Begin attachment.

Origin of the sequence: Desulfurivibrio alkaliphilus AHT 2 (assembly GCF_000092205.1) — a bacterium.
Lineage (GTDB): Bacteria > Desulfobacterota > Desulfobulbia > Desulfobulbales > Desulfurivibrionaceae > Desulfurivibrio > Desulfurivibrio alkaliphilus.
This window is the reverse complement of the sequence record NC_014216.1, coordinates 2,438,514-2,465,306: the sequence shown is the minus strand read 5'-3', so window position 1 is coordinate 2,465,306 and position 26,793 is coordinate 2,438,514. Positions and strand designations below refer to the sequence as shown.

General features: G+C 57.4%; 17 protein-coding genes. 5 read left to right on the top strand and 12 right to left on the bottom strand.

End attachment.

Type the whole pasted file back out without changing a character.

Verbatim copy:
Origin of the sequence: Desulfurivibrio alkaliphilus AHT 2 (assembly GCF_000092205.1) — a bacterium.
Lineage (GTDB): Bacteria > Desulfobacterota > Desulfobulbia > Desulfobulbales > Desulfurivibrionaceae > Desulfurivibrio > Desulfurivibrio alkaliphilus.
This window is the reverse complement of the sequence record NC_014216.1, coordinates 2,438,514-2,465,306: the sequence shown is the minus strand read 5'-3', so window position 1 is coordinate 2,465,306 and position 26,793 is coordinate 2,438,514. Positions and strand designations below refer to the sequence as shown.

General features: G+C 57.4%; 17 protein-coding genes. 5 read left to right on the top strand and 12 right to left on the bottom strand.